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Below are my attempts at two proofs.

Let $R$ and $S$ be relations on a set $A$. Assume $A$ has at least three elements.

If $R$ and $S$ are reflexive, then $R \cap S$ is reflexive

proof:

Suppose (x,y) ∈ R $\cap$ S, --->

(x,y) ∈ S and (x,y) ∈ R --->

Since R and S are reflexive, (x,x)(y,y) ∈ S and (x,x)(y,y) ∈ R --->

(x,x)(y,y) ∈ R $\cap$ S, therefore it is reflexive.

If $R$ and $S$ are reflexive, then $R \cup S$ is reflexive

proof:

Suppose (x,y) ∈ R $\cup$ S, --->

(x,y) ∈ S or (x,y) ∈ R --->

Since R and S are reflexive, (x,x)(y,y) ∈ S or (x,x)(y,y) ∈ R --->

(x,x)(y,y) ∈ R $\cup$ S, therefore it is reflexive.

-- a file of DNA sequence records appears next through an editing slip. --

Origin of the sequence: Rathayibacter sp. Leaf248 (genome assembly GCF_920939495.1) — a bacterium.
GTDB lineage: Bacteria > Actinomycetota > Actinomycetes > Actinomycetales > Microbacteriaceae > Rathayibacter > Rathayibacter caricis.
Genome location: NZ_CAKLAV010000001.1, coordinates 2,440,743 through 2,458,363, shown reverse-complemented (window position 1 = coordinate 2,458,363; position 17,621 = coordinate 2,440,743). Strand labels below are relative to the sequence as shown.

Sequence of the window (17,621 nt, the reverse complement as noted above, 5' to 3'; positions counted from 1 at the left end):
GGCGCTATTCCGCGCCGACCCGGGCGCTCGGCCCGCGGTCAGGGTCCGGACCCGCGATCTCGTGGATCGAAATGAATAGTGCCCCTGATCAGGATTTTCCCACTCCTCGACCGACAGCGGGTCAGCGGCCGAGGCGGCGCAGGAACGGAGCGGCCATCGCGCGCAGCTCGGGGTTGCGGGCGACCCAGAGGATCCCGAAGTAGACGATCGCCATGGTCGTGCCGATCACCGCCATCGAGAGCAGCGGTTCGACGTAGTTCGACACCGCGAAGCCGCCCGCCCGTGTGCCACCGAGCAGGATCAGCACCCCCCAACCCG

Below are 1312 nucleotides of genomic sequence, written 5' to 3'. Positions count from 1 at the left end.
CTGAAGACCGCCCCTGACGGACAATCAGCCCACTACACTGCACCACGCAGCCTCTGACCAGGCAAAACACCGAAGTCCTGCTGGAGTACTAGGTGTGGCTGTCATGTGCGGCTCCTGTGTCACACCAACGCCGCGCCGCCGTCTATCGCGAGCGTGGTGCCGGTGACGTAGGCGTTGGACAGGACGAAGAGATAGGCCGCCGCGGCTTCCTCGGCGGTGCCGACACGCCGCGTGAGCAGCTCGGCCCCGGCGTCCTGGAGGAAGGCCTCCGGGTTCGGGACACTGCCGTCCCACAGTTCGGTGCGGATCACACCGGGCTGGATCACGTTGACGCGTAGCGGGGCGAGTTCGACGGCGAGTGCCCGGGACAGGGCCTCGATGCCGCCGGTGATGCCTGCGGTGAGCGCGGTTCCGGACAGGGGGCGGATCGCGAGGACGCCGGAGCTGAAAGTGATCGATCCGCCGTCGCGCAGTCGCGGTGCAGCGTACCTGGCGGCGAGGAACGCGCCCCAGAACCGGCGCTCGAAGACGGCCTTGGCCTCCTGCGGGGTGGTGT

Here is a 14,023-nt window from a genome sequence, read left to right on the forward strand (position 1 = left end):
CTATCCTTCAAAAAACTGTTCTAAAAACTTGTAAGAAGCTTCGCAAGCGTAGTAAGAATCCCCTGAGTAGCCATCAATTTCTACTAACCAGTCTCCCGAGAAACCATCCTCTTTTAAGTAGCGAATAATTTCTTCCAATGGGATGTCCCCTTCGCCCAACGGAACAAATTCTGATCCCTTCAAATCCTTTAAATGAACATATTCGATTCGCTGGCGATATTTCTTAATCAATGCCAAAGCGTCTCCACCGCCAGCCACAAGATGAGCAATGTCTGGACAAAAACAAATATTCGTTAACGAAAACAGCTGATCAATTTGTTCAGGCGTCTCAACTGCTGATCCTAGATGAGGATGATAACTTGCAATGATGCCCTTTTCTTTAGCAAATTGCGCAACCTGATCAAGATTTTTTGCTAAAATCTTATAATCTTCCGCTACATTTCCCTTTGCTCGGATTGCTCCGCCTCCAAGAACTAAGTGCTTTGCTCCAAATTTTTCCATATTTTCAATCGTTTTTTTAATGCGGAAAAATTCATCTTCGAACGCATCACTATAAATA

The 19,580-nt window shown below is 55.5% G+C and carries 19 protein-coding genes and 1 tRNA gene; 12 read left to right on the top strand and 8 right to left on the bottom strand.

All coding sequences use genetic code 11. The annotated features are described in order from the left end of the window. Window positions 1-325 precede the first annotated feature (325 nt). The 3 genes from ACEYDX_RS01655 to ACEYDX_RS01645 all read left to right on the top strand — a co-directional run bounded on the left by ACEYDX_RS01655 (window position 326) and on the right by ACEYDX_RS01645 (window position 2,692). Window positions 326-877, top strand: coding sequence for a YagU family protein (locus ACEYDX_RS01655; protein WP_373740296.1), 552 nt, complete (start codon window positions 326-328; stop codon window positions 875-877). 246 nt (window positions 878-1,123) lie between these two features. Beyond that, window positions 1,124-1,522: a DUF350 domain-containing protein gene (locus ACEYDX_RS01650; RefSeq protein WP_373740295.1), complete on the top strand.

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Your answers are a little confusing to me. To prove reflexivity, you need to show that for all $x\in A, (x,x)$ is in the relation.

For $R\cap S$:

Let $x \in A$. Since $R,S$ are reflexive, $(x,x) \in R$ and $(x,x) \in S$. Therefore, $(x,x) \in R\cap S$. Therefore $R\cap S$ is reflexive.

For $R\cup S$:

Let $x \in A$. Since $R$ is reflexive, $(x,x) \in R$. Therefore, $(x,x) \in R\cup S$. Therefore $R\cup S$ is reflexive.

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